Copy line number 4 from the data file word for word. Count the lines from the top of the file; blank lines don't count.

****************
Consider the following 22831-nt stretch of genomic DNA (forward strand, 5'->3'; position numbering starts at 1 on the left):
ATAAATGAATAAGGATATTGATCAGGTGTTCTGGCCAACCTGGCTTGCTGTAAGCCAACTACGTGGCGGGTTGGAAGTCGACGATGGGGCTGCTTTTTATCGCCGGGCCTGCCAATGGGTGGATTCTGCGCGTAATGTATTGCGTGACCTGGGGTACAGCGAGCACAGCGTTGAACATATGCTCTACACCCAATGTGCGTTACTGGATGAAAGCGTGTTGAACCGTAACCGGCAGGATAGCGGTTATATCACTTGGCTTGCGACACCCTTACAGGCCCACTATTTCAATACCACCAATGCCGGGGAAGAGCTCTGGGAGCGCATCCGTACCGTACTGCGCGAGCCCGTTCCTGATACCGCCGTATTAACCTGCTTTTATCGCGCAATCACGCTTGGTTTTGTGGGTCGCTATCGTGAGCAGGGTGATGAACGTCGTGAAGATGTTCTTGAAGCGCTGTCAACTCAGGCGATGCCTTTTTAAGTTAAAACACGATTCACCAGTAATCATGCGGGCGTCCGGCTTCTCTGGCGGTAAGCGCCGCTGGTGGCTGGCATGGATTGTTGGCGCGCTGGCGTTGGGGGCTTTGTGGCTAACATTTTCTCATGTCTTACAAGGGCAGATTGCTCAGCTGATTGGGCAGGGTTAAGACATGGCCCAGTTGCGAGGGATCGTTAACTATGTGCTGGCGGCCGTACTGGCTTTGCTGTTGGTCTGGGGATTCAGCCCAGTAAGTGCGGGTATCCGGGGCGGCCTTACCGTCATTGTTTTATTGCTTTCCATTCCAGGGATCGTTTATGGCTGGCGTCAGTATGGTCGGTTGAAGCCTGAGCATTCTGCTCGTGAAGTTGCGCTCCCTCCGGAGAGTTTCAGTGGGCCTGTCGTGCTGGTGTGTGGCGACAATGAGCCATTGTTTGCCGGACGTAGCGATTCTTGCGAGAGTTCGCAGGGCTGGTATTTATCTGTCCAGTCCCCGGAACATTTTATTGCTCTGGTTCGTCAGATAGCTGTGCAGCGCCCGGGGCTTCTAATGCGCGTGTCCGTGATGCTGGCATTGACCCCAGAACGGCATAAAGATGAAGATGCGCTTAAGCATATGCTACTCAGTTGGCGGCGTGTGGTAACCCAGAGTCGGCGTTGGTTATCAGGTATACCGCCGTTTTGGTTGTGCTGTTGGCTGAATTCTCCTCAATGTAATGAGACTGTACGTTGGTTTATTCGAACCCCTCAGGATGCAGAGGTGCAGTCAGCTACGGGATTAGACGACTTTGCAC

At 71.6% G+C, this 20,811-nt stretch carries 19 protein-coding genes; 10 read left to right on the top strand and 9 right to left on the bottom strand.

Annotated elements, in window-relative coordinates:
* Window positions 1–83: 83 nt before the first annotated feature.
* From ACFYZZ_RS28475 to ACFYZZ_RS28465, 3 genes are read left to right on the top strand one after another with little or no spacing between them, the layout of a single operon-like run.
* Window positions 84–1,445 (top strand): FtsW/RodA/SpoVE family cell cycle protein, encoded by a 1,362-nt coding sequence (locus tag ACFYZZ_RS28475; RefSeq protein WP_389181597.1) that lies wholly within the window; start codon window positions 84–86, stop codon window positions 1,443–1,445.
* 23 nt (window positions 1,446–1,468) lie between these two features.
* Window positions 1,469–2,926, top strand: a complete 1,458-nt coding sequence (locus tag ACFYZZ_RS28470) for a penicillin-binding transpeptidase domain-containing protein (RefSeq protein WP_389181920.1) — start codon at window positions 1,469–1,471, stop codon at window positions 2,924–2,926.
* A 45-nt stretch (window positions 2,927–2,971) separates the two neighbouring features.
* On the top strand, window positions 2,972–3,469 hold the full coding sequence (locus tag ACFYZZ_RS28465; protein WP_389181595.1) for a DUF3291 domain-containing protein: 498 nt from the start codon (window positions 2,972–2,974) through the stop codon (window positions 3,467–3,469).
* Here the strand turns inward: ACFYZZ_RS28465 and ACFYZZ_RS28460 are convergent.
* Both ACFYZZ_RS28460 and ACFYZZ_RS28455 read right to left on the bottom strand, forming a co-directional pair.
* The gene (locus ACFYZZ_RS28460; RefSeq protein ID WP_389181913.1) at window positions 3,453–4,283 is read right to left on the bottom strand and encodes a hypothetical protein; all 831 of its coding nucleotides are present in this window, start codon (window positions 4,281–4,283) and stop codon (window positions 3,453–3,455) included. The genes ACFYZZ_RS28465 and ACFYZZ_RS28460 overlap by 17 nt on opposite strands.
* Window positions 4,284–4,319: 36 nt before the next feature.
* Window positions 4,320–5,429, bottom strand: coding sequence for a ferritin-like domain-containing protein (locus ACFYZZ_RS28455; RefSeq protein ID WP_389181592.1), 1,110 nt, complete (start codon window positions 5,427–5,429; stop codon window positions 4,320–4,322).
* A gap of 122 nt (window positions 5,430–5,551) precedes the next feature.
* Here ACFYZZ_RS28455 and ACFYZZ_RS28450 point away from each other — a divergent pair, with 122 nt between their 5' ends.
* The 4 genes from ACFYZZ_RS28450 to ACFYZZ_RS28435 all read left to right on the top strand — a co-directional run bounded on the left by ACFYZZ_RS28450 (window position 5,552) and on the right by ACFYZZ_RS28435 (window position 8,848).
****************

Annotated elements, in window-relative coordinates: